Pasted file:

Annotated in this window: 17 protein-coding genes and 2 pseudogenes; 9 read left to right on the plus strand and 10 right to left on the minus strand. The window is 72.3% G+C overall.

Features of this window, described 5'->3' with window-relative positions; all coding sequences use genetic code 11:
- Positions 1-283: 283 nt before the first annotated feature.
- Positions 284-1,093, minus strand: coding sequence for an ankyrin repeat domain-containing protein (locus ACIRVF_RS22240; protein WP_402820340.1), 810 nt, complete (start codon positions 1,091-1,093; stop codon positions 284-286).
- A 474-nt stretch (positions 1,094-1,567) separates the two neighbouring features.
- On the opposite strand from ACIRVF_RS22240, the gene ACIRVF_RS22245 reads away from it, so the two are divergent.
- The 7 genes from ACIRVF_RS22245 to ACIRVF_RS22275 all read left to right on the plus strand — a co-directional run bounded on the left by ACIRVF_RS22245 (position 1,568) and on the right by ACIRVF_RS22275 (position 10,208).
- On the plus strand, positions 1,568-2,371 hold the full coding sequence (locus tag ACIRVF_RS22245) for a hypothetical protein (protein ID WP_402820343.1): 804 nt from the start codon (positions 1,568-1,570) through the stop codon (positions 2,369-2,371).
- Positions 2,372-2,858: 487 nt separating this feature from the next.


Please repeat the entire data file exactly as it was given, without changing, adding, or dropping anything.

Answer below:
Annotated in this window: 17 protein-coding genes and 2 pseudogenes; 9 read left to right on the plus strand and 10 right to left on the minus strand. The window is 72.3% G+C overall.

Features of this window, described 5'->3' with window-relative positions; all coding sequences use genetic code 11:
- Positions 1-283: 283 nt before the first annotated feature.
- Positions 284-1,093, minus strand: coding sequence for an ankyrin repeat domain-containing protein (locus ACIRVF_RS22240; protein WP_402820340.1), 810 nt, complete (start codon positions 1,091-1,093; stop codon positions 284-286).
- A 474-nt stretch (positions 1,094-1,567) separates the two neighbouring features.
- On the opposite strand from ACIRVF_RS22240, the gene ACIRVF_RS22245 reads away from it, so the two are divergent.
- The 7 genes from ACIRVF_RS22245 to ACIRVF_RS22275 all read left to right on the plus strand — a co-directional run bounded on the left by ACIRVF_RS22245 (position 1,568) and on the right by ACIRVF_RS22275 (position 10,208).
- On the plus strand, positions 1,568-2,371 hold the full coding sequence (locus tag ACIRVF_RS22245) for a hypothetical protein (protein ID WP_402820343.1): 804 nt from the start codon (positions 1,568-1,570) through the stop codon (positions 2,369-2,371).
- Positions 2,372-2,858: 487 nt separating this feature from the next.